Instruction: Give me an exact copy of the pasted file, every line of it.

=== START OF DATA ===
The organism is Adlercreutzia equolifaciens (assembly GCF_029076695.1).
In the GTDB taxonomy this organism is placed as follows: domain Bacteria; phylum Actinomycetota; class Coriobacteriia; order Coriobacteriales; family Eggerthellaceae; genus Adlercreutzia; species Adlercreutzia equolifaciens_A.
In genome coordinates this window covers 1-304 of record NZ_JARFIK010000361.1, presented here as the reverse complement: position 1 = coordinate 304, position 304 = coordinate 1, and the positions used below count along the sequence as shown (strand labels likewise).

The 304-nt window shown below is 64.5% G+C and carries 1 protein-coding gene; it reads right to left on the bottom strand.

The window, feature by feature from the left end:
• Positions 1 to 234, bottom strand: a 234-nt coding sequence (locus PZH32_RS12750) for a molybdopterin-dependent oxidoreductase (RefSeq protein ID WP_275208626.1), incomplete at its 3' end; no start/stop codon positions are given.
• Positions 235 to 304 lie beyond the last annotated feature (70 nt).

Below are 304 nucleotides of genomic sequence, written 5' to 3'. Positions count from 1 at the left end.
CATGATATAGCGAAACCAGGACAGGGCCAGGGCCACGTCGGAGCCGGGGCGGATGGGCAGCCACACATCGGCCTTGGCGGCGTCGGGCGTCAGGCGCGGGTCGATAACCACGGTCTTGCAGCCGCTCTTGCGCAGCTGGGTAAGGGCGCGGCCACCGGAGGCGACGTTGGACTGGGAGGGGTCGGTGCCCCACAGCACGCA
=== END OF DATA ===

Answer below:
The organism is Adlercreutzia equolifaciens (assembly GCF_029076695.1).
In the GTDB taxonomy this organism is placed as follows: domain Bacteria; phylum Actinomycetota; class Coriobacteriia; order Coriobacteriales; family Eggerthellaceae; genus Adlercreutzia; species Adlercreutzia equolifaciens_A.
In genome coordinates this window covers 1-304 of record NZ_JARFIK010000361.1, presented here as the reverse complement: position 1 = coordinate 304, position 304 = coordinate 1, and the positions used below count along the sequence as shown (strand labels likewise).

The 304-nt window shown below is 64.5% G+C and carries 1 protein-coding gene; it reads right to left on the bottom strand.

The window, feature by feature from the left end:
• Positions 1 to 234, bottom strand: a 234-nt coding sequence (locus PZH32_RS12750) for a molybdopterin-dependent oxidoreductase (RefSeq protein ID WP_275208626.1), incomplete at its 3' end; no start/stop codon positions are given.
• Positions 235 to 304 lie beyond the last annotated feature (70 nt).

Below are 304 nucleotides of genomic sequence, written 5' to 3'. Positions count from 1 at the left end.
CATGATATAGCGAAACCAGGACAGGGCCAGGGCCACGTCGGAGCCGGGGCGGATGGGCAGCCACACATCGGCCTTGGCGGCGTCGGGCGTCAGGCGCGGGTCGATAACCACGGTCTTGCAGCCGCTCTTGCGCAGCTGGGTAAGGGCGCGGCCACCGGAGGCGACGTTGGACTGGGAGGGGTCGGTGCCCCACAGCACGCA